When building a chat server, one of the crucial tasks, if not the most, is to have a communication channel that’s bi-directional and low latency. The widely supported WebSocket API seems to fit the bill perfectly. However, instead of using low-level WebSocket APIs, we use SignalR. SignalR uses WebSocket as the default transport mechanism and falls back to Server Sent Events (SSE) and long-polling if WebSocket is not available. Besides handling transport, SignalR provides APIs to manage web clients as a group - precisely what we need for a chat server. We’ve only scratched the surface of the features provided by SignalR library; you can learn more how SignalR helps developers build a variety of real-time web apps here.


We could self-host SignalR library on our backend, but eventually when the number of web clients increases, we need to spin up multiple servers. Azure SignalR Service lets us keep the infrastructure simple and scalable to serve hundreds of thousands of concurrent users.



The complete repo is available on GitHub. Key data flow is described below.

Set up connection with Azure SignalR Service

A client does negotiation with server to get a client URL with token and then use it to connect to Azure SignalR Service.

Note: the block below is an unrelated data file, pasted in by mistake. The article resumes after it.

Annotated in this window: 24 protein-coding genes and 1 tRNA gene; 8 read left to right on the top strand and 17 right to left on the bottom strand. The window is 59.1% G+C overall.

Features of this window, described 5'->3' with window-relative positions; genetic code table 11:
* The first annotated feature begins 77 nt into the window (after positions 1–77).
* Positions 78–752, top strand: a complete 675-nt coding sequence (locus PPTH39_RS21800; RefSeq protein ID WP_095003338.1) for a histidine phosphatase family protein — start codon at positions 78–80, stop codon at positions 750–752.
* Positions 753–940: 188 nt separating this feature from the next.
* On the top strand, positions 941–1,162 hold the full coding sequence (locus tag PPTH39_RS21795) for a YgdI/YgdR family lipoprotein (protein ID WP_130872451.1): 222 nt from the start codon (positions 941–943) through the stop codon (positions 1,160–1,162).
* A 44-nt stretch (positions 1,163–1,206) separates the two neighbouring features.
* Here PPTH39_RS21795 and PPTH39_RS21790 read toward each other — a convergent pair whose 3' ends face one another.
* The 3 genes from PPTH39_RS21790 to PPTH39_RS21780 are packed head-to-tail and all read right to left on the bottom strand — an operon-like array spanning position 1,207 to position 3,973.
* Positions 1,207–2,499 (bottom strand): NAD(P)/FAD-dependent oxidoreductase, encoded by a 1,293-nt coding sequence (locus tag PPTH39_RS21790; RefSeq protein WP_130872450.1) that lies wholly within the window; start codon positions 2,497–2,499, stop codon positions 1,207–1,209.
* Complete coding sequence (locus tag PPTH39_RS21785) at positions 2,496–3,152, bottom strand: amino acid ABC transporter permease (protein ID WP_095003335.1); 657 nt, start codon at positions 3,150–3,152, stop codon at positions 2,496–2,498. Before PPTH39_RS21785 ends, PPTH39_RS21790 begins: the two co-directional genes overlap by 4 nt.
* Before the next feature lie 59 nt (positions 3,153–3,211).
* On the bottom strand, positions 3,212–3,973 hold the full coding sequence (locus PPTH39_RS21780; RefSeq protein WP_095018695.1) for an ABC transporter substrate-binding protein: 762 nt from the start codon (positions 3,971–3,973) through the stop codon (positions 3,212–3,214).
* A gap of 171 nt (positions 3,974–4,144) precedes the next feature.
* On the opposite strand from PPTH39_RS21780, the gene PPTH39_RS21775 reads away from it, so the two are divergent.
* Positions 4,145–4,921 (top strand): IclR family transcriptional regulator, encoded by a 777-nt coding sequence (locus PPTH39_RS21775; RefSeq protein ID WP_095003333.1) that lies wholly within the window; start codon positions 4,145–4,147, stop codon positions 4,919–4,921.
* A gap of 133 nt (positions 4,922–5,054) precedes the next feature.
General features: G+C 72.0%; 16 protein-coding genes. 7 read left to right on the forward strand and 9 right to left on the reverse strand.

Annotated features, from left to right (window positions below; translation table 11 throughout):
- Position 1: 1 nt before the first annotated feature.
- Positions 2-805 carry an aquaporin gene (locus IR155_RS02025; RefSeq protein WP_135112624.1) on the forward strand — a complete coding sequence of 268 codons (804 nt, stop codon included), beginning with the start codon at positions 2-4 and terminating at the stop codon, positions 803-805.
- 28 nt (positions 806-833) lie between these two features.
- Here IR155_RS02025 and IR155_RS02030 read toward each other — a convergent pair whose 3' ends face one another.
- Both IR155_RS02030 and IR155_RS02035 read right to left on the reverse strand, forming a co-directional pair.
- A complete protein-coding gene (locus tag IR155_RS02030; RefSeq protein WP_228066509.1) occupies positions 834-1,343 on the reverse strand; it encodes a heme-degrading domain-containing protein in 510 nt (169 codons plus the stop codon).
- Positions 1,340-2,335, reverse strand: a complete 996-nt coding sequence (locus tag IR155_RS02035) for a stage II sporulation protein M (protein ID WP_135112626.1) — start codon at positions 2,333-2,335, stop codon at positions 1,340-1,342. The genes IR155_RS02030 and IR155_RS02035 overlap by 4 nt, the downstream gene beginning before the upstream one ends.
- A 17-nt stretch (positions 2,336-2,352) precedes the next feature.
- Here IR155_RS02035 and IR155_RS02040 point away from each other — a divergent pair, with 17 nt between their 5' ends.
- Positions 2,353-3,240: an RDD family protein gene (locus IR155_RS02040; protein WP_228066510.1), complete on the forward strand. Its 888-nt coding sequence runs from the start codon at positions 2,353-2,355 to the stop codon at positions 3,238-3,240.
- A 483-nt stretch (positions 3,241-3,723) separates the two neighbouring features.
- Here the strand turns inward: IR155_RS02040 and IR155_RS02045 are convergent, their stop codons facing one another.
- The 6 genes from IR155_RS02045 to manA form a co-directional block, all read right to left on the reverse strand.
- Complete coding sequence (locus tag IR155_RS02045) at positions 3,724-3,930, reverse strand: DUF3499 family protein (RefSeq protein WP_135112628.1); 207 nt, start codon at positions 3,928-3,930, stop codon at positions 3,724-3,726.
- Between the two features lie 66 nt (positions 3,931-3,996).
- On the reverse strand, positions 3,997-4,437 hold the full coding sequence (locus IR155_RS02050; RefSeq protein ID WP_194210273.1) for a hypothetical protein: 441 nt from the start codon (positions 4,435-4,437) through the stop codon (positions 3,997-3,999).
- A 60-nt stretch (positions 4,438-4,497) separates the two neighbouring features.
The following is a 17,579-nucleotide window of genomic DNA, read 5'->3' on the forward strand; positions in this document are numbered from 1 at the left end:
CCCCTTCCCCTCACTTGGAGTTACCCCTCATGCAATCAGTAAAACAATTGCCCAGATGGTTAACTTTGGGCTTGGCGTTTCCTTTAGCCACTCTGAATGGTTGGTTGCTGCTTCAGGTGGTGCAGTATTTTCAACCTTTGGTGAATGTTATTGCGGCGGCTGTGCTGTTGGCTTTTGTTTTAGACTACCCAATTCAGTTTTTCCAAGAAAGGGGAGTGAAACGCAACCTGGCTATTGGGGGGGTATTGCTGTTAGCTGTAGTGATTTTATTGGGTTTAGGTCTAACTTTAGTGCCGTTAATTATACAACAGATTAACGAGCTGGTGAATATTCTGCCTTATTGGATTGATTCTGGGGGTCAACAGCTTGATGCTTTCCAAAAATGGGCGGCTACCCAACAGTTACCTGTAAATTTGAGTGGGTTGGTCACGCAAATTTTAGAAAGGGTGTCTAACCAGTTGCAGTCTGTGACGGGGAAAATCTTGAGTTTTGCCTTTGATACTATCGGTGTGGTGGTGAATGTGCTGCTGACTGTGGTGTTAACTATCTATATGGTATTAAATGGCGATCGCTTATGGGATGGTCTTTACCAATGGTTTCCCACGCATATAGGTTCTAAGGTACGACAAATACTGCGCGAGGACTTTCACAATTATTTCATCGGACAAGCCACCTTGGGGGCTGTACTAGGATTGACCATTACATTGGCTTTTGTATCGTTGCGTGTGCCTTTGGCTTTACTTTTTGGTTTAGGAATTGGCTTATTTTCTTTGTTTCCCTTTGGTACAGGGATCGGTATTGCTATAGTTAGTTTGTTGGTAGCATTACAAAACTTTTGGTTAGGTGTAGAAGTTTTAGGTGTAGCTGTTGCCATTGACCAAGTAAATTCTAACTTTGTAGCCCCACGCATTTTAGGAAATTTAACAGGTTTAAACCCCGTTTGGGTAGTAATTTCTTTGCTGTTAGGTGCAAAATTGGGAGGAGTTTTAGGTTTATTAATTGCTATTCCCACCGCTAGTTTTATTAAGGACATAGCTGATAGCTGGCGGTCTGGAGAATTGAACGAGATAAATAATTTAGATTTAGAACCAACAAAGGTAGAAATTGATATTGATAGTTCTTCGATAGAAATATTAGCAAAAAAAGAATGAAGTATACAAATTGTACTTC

// wwwroot/index.html var connection = new signalR.HubConnectionBuilder().withUrl('/chat').build(); bindConnectionMessage(connection); connection.start()


End user sends a prompt to Llama2

An end user prefixes a chat message with “@llama” to request a response from Llama2.


Invokes `inference` on SignalR server when the message starts with “@llama”


// wwwroot/index.html if (messageInput.value.startsWith("@llama ")) { let promptContent = messageInput.value.substring(7); connection.send('broadcastMessage', username, messageInput.value); // Invokes `inference` on SignalR server connection.send('inference', username, promptContent); }


The server uses SignalR to stream tokens in a response to clients

It takes time for Llama2 to generate a full response after receiving the prompt. Our strategy is to push the responded tokens from Llama2 to the clients as soon as they become available.


// src/hub/ChatSampleHub.cs await foreach (var token in executor.InferAsync(prompt, inferenceParams, cts.Token)) { await _context.Clients.All.SendAsync("broadcastMessage", "LLAMA", id, token); }


Note that in each sent token, the server includes the id of the interaction with Llama2, which is generated when the server’s Inference() is invoked. The purpose of the id is explained in the next point.


var id = Guid.NewGuid().ToString();


End user gets a streamed response from Llama2

Upon receiving broadcastMessage event, messageCallback is invoked on the client side.  messageCallback uses id to determine whether it should render a new message or append to an existing one.


// wwwroot/index.html connection.on('broadcastMessage', messageCallback);


How does Llama2 keep the context of the conversation?

The C# binding provided by `LlamaSharp` maintains the context of the full conversation.


Resources and references